How Language Is a Process of Natural Selection

Posted on: 22/12/2009

John Dennis was a London playwright who no doubt dreamt of achieving immortality. He pulled it off, but not in the way he imagined. In 1709, for a performance of Appius and Virginia, his tragedy about ancient Rome, he devised a new way to imitate the sound of thunder. That show failed, but the theatre management later used Dennis’s technique in a performance of Macbeth, to Dennis’s intense annoyance. He rose from his seat and shouted: “That is my thunder, by God; the villains will play my thunder, but not my play.”

It was the first time in history that a writer suggested he held moral copyright on a sound effect. More important, it was the first accusation of thunder-stealing ever hurled at anyone, except perhaps a Greek god.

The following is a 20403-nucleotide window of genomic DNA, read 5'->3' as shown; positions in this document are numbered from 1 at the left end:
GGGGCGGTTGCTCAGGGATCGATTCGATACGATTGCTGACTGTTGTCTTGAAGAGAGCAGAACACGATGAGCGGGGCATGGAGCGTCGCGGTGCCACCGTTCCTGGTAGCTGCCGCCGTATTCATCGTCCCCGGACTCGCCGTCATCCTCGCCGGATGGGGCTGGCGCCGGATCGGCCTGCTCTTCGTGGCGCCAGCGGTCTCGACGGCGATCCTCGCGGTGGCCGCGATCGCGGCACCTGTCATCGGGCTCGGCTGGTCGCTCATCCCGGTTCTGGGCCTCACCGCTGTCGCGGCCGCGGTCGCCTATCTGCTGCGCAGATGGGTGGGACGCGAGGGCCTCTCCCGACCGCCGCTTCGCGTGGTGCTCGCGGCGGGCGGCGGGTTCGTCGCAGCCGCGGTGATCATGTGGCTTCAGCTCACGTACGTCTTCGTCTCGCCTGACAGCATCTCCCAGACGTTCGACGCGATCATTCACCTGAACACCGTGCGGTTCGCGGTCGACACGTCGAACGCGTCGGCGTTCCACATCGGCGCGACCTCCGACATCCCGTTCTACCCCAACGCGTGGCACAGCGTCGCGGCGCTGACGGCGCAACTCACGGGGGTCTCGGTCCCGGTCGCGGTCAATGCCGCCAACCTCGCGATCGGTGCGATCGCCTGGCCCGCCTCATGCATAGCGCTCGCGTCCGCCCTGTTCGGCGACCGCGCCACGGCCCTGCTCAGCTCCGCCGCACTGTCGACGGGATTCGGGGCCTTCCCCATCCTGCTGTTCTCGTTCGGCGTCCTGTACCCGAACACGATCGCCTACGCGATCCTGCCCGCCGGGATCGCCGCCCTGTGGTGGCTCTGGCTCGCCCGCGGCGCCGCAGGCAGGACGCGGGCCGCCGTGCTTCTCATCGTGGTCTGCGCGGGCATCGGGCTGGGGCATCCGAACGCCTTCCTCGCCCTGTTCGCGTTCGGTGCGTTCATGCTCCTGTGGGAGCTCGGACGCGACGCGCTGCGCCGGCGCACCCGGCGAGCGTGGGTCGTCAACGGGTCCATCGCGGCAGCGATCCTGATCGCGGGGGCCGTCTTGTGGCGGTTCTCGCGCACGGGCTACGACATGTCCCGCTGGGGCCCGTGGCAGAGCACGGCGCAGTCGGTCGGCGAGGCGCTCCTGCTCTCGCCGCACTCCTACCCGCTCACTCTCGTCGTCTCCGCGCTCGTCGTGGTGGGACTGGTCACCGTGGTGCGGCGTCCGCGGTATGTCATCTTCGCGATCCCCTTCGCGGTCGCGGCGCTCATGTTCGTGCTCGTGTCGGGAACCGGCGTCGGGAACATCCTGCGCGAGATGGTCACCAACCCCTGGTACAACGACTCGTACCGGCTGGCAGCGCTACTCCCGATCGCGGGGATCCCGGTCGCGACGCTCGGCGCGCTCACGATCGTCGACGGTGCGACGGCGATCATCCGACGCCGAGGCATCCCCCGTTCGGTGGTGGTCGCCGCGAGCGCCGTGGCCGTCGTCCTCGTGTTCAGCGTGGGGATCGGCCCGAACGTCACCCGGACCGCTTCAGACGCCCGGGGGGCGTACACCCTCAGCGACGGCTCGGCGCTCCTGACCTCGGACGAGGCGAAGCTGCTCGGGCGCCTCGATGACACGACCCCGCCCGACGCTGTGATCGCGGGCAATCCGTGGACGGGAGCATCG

Dennis, it turned out, had by a fluke carved out his small place in history. He not only generated a fresh metaphor, he did it on an occasion that can be dated. So we know that this year his creation reached its 300th birthday. As it has for all that time, it remains a lively element in the language.

A Financial Post writer reported in November that Research In Motion investors thought their company “needed to steal thunder” from Apple and in early December another Post writer suggested that Canadian skiers won’t “let upstart snowboarders steal their thunder.” Discussing the Golden Globe nominees on Dec. 14, Emily Blunt (one nomination) joked that Matt Damon (two nominations) was “apparently trying to steal my thunder.”

Susie Dent, a lexicographer and the language expert on a British TV show called Countdown, mentions Dennis’s contribution to everyday speech in What Made the Crocodile Cry? 101 Questions about the English Language (Oxford University Press). That title suggests the up-to-date corporate style of Oxford: The once stern adjudicator of English now shows a touching desire to be a popular, lovable version of an academic publisher. And who can blame it? Everybody’s in show business now, from golfers to politicians.

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